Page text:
Thursday, January 28, 2010

The truth, the whole truth...

Is fiction a lie?

It amazes me how although we Christians all worship one God, we have such widely varying opinion on so many things. One of those areas of divergence is fiction. There are religious leaders who will say that only the bible and non-fiction books are worthy of the time it takes to read them. While I won't argue that any time spent in the Bible is time well spent, I do have to take issue with the idea that fiction is in some way wrong or evil.

So, those of us who like fiction argue that Jesus told stories and site his parables as an example. The fiction detractors come back with the idea that the parables weren't made up, but rather accounts of things that really happened. Now granted, just about any of the illustrations Jesus used were very practical, contemporary scenarios, so of course they could have happened. Does that mean that Jesus got the directive from the Father: tell the story of Esther of know,the time she lost her coin? (Okay, now I'm being a little flip.)

But beneath my digression lies my point. Does a story have to have happened to possess value? If that's the case, well, then...we fantasy writers better just take our "My Documents" file and move it to the recycle bin.

As you have probably guessed, I don't think that a story need to be factual to have value, but what it does need to do is point to truth. Western Society has abandoned the existence of truth, even as it contradicts itself to do so. ( I can't get into the argument right now, but how can a person say it is true that there is no such thing as truth?) What the reading world needs is material that reflects the deep, God designed truths that no matter what philosophy comes along, no person can truly deny without eventually talking himself into a knot.

So, in the sense of thinking on whatever is true, I believe we can still do that in the context of fiction. If a fantasy story points the reader to the truth that one leads best by serving, is there no value in that? After all, isn't it the veiled truth that we pursue and discover hidden within our experience the one that brings us the greatest, most personal revelation?

Tuesday, January 5, 2010

Slim Pickin's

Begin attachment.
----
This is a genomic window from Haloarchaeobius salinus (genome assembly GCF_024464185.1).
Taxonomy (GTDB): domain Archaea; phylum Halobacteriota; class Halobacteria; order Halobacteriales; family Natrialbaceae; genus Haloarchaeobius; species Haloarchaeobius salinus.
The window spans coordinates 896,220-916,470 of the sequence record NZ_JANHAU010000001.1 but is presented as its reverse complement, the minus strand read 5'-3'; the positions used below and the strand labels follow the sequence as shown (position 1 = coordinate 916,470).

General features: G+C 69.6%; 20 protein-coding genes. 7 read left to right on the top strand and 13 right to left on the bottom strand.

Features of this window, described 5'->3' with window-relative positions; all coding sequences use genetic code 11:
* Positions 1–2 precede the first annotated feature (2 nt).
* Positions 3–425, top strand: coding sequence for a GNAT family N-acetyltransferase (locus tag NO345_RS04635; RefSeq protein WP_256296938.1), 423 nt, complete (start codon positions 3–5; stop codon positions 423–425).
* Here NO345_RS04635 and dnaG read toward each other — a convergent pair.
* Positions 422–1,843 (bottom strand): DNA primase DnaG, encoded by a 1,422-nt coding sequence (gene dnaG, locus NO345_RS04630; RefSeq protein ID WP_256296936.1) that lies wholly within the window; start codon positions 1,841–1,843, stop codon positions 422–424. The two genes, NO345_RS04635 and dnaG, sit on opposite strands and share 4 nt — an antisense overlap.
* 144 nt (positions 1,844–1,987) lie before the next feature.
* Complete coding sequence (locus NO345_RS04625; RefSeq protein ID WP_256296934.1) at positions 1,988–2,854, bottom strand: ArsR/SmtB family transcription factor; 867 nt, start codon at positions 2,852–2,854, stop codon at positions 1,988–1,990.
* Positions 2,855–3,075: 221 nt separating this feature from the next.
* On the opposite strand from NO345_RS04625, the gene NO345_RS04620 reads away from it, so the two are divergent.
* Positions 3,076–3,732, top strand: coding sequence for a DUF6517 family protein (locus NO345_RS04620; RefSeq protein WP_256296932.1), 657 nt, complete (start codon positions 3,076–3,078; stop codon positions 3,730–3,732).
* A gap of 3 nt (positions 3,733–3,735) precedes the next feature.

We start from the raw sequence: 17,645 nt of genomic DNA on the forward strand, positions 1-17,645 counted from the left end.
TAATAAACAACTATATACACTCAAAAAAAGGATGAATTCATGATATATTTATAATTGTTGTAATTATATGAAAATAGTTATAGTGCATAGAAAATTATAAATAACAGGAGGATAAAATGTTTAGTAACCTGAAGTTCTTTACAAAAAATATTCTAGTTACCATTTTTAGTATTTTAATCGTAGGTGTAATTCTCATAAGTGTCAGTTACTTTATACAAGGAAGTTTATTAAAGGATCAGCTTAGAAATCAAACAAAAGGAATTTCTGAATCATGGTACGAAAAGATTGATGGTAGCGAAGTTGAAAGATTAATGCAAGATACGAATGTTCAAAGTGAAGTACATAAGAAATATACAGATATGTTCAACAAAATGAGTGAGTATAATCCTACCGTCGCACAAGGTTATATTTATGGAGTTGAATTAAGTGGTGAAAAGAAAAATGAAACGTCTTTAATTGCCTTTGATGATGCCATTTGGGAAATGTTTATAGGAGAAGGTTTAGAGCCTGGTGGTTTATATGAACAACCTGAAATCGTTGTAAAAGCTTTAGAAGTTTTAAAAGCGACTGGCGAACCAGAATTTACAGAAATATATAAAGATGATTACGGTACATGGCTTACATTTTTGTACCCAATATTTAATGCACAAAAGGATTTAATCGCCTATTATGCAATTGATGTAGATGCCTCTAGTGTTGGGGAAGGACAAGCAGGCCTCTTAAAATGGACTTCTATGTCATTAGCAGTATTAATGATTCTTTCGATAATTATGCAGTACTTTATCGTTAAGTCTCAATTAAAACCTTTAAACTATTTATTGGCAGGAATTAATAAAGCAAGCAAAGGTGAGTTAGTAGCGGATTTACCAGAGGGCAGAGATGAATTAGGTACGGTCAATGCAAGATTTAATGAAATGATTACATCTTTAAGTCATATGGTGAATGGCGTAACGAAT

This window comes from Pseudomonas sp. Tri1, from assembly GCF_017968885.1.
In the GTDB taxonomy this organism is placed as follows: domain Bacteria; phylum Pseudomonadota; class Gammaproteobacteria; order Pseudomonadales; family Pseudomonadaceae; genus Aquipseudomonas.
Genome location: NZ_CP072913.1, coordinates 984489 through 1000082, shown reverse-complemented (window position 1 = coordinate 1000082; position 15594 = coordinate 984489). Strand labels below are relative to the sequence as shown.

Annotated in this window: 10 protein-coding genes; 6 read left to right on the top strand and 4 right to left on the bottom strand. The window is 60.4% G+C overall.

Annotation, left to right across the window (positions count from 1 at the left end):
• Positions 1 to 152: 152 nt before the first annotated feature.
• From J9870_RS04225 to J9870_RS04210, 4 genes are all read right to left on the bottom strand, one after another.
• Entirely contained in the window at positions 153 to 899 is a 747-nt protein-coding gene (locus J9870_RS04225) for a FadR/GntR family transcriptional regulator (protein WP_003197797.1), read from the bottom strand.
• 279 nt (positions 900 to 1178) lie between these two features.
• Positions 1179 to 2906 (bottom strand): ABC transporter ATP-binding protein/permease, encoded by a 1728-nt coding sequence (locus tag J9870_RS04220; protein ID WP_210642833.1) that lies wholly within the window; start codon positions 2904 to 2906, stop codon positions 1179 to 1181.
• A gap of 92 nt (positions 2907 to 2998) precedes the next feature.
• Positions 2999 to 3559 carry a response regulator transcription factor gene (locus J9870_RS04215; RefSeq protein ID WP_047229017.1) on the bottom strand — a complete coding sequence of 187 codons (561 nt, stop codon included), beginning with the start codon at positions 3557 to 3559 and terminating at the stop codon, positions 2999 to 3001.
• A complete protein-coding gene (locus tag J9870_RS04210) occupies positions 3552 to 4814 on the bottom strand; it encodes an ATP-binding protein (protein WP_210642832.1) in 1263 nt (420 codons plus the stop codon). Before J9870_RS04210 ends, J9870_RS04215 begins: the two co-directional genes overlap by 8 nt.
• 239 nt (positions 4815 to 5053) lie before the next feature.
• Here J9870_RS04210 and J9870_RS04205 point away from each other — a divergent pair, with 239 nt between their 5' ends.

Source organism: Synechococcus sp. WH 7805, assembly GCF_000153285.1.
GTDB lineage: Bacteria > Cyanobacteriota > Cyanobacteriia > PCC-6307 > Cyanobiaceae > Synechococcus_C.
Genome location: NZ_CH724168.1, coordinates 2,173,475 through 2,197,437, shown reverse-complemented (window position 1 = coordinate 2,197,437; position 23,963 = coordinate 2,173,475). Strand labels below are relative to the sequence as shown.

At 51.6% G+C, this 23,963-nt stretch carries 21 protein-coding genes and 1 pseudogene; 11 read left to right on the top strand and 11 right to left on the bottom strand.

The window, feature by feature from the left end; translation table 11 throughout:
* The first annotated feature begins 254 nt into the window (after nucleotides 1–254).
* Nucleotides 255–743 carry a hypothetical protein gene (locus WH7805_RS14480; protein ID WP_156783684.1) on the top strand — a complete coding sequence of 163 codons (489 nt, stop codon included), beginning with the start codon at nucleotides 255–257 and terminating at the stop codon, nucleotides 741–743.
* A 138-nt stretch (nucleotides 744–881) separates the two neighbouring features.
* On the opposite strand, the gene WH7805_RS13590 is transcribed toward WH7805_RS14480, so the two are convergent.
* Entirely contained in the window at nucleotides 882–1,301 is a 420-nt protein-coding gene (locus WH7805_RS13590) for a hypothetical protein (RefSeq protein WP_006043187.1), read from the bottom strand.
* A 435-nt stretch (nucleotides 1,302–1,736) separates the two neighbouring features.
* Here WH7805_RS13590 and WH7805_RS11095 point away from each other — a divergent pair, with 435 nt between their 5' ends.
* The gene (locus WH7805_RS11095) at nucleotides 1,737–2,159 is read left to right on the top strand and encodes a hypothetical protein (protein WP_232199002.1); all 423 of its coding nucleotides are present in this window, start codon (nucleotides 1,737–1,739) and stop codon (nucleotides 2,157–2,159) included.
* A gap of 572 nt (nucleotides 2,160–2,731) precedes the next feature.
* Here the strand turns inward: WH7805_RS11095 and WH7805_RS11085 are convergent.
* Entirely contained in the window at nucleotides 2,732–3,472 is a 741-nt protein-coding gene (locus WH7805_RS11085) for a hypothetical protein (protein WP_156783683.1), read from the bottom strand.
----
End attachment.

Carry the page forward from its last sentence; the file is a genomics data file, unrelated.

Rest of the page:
Nothing brings a smile to my face quite like a box from UPS on my porch.

Today's delivery? My copy of the 2010 Christian Writers' Market Guide by Sally Stuart. (I must interject, this woman gets some kind of medal for tackling this book every year.) I pushed the supple cover open to begin my treasure hunt through the pages within. My goal: to track down likely publisher/agent candidates to whom to send my manuscript for The Sword of the Patron.

To be fair, I am not entirely settled upon whether I will start sending the book to the four winds before Jeff Gerke of Marcher Lord Press has actually rejected it through the traditional submission channels. Since he has only had it involved in Marcher Lord Select, he hasn't actually weighed in on it. But I do need to do my due diligence on other publishing options, after all.

What I'm learning so far, however, is that the publishing options for a Christian fantasy novel aren't exactly numerous. The publishers that do take them on often don't take unsolicited submissions or at least unagented submissions. The agents that want speculative fiction are few and far between...and they crop up between a forest of agents that write on their websites "interested in all genres EXCEPT: Sci-Fi/Fantasy."

I suppose the bright side to all this is that I won't be overwhelmed with options when it comes to sending out my materials. The negative? I won't have a big trove of choices when sending out my materials. But discouragement will gain no foothold here at the beginning of my journey, as much as it tries to sink it's little grappling hook into my soul and cling to me. After all, I'm only in the "h's" or so of the agent listings, so I'm sure I'll be able to put a little star next to a few more names before I finish that chapter of the book.

Let the journey begin.